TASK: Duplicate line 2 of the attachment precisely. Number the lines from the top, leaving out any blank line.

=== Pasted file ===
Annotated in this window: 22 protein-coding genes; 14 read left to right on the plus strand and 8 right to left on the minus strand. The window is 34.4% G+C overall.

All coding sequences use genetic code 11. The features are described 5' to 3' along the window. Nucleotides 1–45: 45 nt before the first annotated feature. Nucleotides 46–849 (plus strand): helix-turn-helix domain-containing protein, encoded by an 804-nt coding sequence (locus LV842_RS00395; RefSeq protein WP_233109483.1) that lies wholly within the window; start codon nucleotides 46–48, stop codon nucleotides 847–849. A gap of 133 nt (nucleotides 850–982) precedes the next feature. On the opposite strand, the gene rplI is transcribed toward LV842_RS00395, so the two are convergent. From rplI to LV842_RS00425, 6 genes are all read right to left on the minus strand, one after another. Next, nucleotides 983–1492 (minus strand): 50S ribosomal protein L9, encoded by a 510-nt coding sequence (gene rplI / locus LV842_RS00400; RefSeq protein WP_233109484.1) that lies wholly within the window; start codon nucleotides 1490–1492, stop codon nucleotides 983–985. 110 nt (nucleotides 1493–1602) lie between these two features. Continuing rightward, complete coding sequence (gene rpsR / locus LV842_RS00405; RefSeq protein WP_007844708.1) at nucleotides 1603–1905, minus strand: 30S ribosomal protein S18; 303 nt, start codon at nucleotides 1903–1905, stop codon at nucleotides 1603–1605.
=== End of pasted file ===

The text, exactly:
All coding sequences use genetic code 11. The features are described 5' to 3' along the window. Nucleotides 1–45: 45 nt before the first annotated feature. Nucleotides 46–849 (plus strand): helix-turn-helix domain-containing protein, encoded by an 804-nt coding sequence (locus LV842_RS00395; RefSeq protein WP_233109483.1) that lies wholly within the window; start codon nucleotides 46–48, stop codon nucleotides 847–849. A gap of 133 nt (nucleotides 850–982) precedes the next feature. On the opposite strand, the gene rplI is transcribed toward LV842_RS00395, so the two are convergent. From rplI to LV842_RS00425, 6 genes are all read right to left on the minus strand, one after another. Next, nucleotides 983–1492 (minus strand): 50S ribosomal protein L9, encoded by a 510-nt coding sequence (gene rplI / locus LV842_RS00400; RefSeq protein WP_233109484.1) that lies wholly within the window; start codon nucleotides 1490–1492, stop codon nucleotides 983–985. 110 nt (nucleotides 1493–1602) lie between these two features. Continuing rightward, complete coding sequence (gene rpsR / locus LV842_RS00405; RefSeq protein WP_007844708.1) at nucleotides 1603–1905, minus strand: 30S ribosomal protein S18; 303 nt, start codon at nucleotides 1903–1905, stop codon at nucleotides 1603–1605.